Bruno Seminario from the Universidad del Pacifico is perhaps Peru’s deepest thinker about growth patterns, having pioneered the study of growth over the duration of the republic. According to him, the government’s revised growth forecast for 2019 is still overly optimistic.
He sees GDP growing at somewhere between 3% and 3.5% whereas the Ministry of Economy and Finance recently reduced its forecast to 3.7% from 4.2%. Seminario says it is hard to imagine a return to growth of 4% before 2021 at the earliest.
He points to the depressed condition of the manufacturing sector which goes back four years and the more recent downturn in mining output. Between them, these are the most important parts of the economy for the generation of employment. Michiquillay apart, there is little to suggest an upturn in mining in the foreseeable future while manufacturing continues to suffer from competition from Chinese imports.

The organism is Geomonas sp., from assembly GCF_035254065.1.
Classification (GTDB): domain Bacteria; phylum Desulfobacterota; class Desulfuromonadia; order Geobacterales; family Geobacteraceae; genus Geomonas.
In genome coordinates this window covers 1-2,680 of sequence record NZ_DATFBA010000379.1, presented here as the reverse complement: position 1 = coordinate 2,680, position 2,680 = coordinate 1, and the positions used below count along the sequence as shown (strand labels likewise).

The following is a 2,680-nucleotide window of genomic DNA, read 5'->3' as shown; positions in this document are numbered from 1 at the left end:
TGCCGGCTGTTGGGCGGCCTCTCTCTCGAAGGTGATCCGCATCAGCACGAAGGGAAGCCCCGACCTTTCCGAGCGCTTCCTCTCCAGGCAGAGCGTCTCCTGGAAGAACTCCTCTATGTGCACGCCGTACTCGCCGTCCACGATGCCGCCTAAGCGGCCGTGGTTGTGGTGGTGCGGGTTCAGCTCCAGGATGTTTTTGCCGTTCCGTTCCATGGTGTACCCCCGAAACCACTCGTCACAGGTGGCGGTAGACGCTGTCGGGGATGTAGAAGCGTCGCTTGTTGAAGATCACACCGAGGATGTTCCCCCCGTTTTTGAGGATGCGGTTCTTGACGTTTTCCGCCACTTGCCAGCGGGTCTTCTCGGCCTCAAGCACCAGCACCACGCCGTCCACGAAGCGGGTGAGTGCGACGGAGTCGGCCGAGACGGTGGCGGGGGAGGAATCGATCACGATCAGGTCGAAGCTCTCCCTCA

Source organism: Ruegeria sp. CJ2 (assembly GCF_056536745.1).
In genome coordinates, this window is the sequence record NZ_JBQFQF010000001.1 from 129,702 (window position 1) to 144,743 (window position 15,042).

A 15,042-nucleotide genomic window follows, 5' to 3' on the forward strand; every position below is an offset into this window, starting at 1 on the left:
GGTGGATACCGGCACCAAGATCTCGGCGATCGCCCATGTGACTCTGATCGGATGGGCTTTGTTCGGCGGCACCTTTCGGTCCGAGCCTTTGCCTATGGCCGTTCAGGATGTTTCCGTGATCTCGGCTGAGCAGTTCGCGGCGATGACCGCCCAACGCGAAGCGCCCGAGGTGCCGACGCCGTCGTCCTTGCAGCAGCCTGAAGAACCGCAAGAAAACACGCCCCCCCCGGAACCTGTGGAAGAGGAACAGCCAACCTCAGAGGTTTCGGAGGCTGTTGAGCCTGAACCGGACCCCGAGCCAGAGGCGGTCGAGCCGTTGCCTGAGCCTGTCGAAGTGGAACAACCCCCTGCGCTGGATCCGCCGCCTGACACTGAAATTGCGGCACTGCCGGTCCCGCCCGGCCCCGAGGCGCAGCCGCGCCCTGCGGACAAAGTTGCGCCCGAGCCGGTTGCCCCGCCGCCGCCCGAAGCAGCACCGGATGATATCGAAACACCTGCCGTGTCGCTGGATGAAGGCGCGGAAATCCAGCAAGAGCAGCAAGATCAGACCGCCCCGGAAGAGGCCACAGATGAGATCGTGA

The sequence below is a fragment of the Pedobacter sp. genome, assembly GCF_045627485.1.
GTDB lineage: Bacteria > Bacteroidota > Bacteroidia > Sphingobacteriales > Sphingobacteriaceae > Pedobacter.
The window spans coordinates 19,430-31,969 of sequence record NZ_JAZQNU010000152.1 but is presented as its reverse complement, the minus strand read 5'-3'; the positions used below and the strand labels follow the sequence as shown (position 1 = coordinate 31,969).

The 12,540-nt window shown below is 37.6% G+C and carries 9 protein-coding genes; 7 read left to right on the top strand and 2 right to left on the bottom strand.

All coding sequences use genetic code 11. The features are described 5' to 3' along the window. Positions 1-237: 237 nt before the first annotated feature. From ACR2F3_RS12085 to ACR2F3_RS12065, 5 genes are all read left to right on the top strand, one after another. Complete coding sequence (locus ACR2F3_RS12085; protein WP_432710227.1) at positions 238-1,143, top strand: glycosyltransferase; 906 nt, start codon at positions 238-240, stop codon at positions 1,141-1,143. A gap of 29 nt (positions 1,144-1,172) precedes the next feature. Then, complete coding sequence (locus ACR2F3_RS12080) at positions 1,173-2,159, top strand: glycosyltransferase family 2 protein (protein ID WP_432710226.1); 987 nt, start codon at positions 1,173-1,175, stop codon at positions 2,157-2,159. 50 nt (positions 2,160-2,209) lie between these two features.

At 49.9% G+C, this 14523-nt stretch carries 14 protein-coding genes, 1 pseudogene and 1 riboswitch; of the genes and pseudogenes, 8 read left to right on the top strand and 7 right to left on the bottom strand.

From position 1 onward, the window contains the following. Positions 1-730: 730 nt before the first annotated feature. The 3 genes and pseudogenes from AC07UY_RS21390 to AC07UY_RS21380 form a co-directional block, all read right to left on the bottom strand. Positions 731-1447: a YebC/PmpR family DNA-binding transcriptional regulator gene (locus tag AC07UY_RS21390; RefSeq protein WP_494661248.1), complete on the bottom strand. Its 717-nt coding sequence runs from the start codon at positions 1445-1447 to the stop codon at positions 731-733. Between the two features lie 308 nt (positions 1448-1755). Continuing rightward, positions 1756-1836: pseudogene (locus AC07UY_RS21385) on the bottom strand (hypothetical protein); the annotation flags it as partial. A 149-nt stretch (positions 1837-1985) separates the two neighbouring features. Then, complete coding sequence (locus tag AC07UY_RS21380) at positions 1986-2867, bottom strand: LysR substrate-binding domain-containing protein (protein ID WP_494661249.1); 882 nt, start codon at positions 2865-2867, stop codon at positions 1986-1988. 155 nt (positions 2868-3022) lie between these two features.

Seminario points to continued problems with the reconstruction programme (following the coastal flooding of two years ago) which are down to the inability of local administrations to spend the money available to them.
He says that it takes 4-5% annual growth to reduce levels of poverty, while the problem of unemployment has been greatly magnified by the scale of Venezuelan immigration. He maintains that the government underestimates the problem of unemployment by choosing to look at the SUNAT (tax authority) figures rather than those produced by the national statistics institute, INEI.